Walnut Hill Folk Art features the work of Tim Wilson in the traditions long associated with self-taught American artists over the centuries. Unlike the academic artists and trained craftspeople of their time, these "naive" artisans painted fanciful versions of portraits, still life and landscape paintings often in hand crafted frames. Decorative objects such as furniture, boxes and other household pieces were often decorated and embellished so that even the most humble home could have "fancy things." Since exotic woods and fine veneers were unavailable to most, simple pine or poplar was painted to resemble mahogany, curly maple or burl wood.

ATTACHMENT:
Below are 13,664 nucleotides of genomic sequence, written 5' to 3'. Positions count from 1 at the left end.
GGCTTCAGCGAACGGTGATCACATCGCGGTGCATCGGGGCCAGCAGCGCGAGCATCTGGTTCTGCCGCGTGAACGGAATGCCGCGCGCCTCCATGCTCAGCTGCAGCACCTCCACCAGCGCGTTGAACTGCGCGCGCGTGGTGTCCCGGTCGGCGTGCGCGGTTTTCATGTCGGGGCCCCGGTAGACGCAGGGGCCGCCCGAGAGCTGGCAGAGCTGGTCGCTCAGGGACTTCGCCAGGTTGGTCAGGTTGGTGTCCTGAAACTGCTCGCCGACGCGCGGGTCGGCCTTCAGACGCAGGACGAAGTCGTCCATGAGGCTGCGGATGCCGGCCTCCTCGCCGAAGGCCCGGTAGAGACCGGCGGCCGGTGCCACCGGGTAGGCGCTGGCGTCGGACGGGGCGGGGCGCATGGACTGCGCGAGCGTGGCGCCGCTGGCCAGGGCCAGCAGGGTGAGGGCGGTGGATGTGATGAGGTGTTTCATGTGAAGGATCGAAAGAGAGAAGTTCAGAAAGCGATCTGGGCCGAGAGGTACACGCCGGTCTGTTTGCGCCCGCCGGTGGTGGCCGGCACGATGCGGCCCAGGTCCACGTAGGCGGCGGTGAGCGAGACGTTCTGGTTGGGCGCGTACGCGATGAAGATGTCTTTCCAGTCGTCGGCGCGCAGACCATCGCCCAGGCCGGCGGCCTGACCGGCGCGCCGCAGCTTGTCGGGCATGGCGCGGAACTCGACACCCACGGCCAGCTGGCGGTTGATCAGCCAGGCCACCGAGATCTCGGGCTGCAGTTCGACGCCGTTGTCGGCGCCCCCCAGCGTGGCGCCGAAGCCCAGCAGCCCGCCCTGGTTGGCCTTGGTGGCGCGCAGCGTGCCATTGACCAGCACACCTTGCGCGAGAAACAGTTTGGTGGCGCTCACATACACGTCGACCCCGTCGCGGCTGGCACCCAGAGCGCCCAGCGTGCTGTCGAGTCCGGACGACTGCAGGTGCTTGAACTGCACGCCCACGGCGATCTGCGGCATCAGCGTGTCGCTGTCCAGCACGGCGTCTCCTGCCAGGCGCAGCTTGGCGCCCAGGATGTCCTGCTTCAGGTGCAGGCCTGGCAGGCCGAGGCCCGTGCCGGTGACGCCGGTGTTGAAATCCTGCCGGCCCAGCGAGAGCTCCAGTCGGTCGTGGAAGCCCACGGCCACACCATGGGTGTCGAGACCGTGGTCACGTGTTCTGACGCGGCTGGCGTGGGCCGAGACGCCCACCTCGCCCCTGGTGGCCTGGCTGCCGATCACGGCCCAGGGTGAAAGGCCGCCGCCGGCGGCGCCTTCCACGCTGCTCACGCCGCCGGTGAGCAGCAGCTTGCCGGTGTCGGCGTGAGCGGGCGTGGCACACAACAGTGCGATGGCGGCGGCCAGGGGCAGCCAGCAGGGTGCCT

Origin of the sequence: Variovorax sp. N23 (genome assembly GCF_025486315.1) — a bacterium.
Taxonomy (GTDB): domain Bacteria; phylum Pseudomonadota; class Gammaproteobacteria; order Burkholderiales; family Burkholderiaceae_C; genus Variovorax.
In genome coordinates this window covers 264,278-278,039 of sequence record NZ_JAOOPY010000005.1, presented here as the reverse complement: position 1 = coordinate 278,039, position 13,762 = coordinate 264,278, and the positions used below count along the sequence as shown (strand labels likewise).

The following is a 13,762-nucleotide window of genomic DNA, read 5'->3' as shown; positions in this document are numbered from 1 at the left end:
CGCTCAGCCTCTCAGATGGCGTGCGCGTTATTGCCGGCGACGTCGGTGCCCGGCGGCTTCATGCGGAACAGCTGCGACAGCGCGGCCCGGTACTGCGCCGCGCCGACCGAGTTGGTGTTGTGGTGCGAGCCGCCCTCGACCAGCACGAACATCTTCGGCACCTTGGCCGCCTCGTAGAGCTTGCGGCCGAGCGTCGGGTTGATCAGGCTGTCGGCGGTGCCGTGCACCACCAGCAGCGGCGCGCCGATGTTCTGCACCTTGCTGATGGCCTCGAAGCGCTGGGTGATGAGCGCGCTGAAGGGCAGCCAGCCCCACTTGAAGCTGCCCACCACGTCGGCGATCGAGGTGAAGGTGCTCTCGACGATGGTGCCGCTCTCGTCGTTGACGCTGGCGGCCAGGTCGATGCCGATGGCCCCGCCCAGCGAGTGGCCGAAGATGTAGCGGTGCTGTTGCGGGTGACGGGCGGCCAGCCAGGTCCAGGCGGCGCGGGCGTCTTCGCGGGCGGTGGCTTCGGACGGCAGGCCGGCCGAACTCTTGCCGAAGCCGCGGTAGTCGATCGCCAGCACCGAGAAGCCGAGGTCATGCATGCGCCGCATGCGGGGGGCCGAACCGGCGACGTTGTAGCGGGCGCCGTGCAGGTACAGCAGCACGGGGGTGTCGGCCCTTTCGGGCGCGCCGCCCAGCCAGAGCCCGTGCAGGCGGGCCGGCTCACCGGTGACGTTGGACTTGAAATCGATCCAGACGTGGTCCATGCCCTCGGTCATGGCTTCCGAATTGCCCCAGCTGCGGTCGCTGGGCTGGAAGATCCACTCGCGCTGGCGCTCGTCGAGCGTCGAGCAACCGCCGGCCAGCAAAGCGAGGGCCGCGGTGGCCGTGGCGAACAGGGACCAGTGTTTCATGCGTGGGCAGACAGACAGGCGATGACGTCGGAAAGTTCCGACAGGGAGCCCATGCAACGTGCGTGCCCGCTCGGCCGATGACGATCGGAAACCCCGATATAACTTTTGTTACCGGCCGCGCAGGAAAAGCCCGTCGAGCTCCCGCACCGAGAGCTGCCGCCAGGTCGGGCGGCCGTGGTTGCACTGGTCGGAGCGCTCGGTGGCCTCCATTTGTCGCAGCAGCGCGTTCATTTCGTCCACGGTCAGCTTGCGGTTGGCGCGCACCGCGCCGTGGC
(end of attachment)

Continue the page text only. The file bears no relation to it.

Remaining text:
Whittlers passed their spare time producing whimsical carvings, small toys for their children as well as birds, fish and other wildlife for use as decoys or decoration.

Hand painted trade and tavern signs were early advertising devices welcoming travelers along America's byways to an inn or business establishment. These too have become collectible as wall art.

Antique American folk objects and furniture are becoming harder to find in the marketplace today. Walnut Hill Folk Art aims to replicate the spirit of those pieces. Some are inspired by actual antiques while others are original designs evoking the feeling of a time long gone. Each piece from Walnut Hill Folk Art has the distinction of being a hand painted and crafted work to be enjoyed for generations to come.